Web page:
Tuesday, February 22, 2011

Jonah Goldberg on Wisconsin's union battle: Public sector unions must go


Private sector unions fight with management over an equitable distribution of profits. Government unions negotiate with politicians over taxpayer money, putting the public interest at odds with union interests and, as we've seen in states such as California and Wisconsin, exploding the cost of government. The labor-politician negotiations can't be fair when the unions can put so much money into campaign spending. Victor Gotbaum, a leader in the New York City chapter of AFSCME, summed up the problem in 1975 when he boasted, "We have the ability, in a sense, to elect our own boss."

This is why FDR believed that "the process of collective bargaining, as usually understood, cannot be transplanted into the public service," and why even George Meany, the first head of the AFL-CIO, held that it was "impossible to bargain collectively with the government."

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Sunday, February 20, 2011

“Badger 14″ Wanted Poster


We need to bring these state senators from Wisconsin home safely.  According to press reports, they were taken across state lines and are being held in Illinois.  I think it's time to get the FBI involved.  If we can save even one Senator, it's worth it.

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Friday, February 18, 2011

The case against public sector unionism


Even President Franklin Roosevelt, a friend of private-sector unionism, drew a line when it came to government workers: "Meticulous attention," the president insisted in 1937, "should be paid to the special relations and obligations of public servants to the public itself and to the Government....The process of collective bargaining, as usually understood, cannot be transplanted into the public service." The reason? F.D.R. believed that "[a] strike of public employees manifests nothing less than an intent on their part to obstruct the operations of government until their demands are satisfied. Such action looking toward the paralysis of government by those who have sworn to support it is unthinkable and intolerable." Roosevelt was hardly alone in holding these views, even among the champions of organized labor. Indeed, the first president of the AFL-CIO, George Meany, believed it was "impossible to bargain collectively with the government."

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WSJ: A showdown between public unions and taxpayers

Read the whole thing.  Here are a few excerpts:


Mr. Walker's very modest proposal would take away the ability of most government employees to collectively bargain for benefits. They could still bargain for higher wages, but future wage increases would be capped at the federal Consumer Price Index, unless otherwise specified by a voter referendum. The bill would also require union members to contribute 5.8% of salary toward their pensions and chip in 12.6% of the cost of their health insurance premiums.

If those numbers don't sound outrageous, you probably work in the private economy. The comparable nationwide employee health-care contribution is 20% for private industry, according to the Bureau of Labor Statistics. The average employee contribution from take-home pay for retirement was 7.5% in 2009, according to the Employee Benefits Research Institute.

The protests have an orchestrated quality, and sure enough, the Politico website reported yesterday that the Democratic Party's Organizing for America arm is helping to gin them up. The outfit is a remnant of President Obama's 2008 election campaign, so it's also no surprise that Mr. Obama said yesterday that while he knows nothing about the bill, he supports protesters occupying the Capitol building.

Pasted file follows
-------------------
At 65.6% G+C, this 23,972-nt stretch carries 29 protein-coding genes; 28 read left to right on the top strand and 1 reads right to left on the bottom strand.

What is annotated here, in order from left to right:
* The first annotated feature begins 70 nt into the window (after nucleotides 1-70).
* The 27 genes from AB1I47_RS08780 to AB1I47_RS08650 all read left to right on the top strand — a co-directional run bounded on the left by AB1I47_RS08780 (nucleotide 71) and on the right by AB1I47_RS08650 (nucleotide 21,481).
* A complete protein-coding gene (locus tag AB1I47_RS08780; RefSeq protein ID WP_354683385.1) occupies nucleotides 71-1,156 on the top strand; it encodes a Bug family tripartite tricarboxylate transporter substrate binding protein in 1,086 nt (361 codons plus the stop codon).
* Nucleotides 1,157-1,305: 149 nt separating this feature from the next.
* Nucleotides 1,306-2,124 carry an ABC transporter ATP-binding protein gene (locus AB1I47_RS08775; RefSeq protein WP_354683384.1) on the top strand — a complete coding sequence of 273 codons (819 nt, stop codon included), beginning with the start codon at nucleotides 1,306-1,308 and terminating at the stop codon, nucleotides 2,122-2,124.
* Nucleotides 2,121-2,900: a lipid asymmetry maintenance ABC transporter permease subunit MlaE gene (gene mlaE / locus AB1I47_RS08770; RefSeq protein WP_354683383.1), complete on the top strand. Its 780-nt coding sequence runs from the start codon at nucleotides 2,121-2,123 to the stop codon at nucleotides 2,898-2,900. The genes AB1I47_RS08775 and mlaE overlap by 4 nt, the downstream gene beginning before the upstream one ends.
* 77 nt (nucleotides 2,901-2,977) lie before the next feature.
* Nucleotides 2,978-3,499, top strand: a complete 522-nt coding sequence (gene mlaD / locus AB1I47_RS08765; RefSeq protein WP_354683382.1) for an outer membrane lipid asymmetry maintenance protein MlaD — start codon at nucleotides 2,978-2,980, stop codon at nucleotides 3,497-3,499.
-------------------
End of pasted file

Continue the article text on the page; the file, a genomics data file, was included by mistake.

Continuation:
The reality is that the unions are trying to trump the will of the voters as overwhelmingly rendered in November when they elected Mr. Walker and a new legislature.

Public unions have a monopoly position that gives them undue bargaining power. Their campaign cash—collected via mandatory dues—also helps to elect the politicians who are then supposed to represent taxpayers in negotiations with those same unions. The unions sit, in effect, on both sides of the bargaining table. This is why such famous political friends of the working man as Franklin Roosevelt and Fiorello La Guardia opposed collective bargaining for government workers, even as they championed private unions.

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Thursday, February 17, 2011

Jim DeMint tells The Muppet Lobby "No"


Shows like Sesame Street are multi-million dollar enterprises capable of thriving in the private market. According to the 990 tax form all nonprofits are required to file, Sesame Workshop President and CEO Gary Knell received $956,513 -- nearly a million dollars -- in compensation in 2008. And, from 2003 to 2006, "Sesame Street" made more than $211 million from toy and consumer product sales.  

 When taxpayer funding for public broadcasting ends, rest assured, Cookie Monster will still be fed.

 Saving the country from crushing debt and taxes is going to require hard choices. Telling the Muppet lobby “no” should be one of the easy ones.

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Wednesday, February 16, 2011

U.S. Government Shuts Down 84,000 Websites, ‘By Mistake’


The US Government has yet again shuttered several domain names this week. The Department of Justice and Homeland Security’s ICE office proudly announced that they had seized domains related to counterfeit goods and child pornography. What they failed to mention, however, is that one of the targeted domains belongs to a free DNS provider, and that 84,000 websites were wrongfully accused of links to child pornography crimes.

If it saves one child, I guess it's worth it.  Right?  I mean who needs another 84,000 web sites on the internet.  Better safe than sorry.  (Just kidding :-)

I can't wait until the Feds take over health care and start pulling the plug when it really counts.

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Tuesday, February 15, 2011

The President’s budget: whistling past the graveyard


With his State of the Union address and this budget, President Obama  is trying to define a new problem to be solved.  He thinks Americans are at a long-term competitive disadvantage relative to the Chinese because our government isn’t spending enough on infrastructure, innovation, and education.  Suppose you think he’s right (I don’t).  Is this problem more urgent than restoring short-term economic growth?  Is it more important than addressing unsustainable deficits and a federal government expansion that will leave fewer resources for the private sector?  The President apparently thinks it is.  I strongly disagree.

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TaxProf Blog: Rasmusen Presents The Lawlessness of the GM NOL Ruling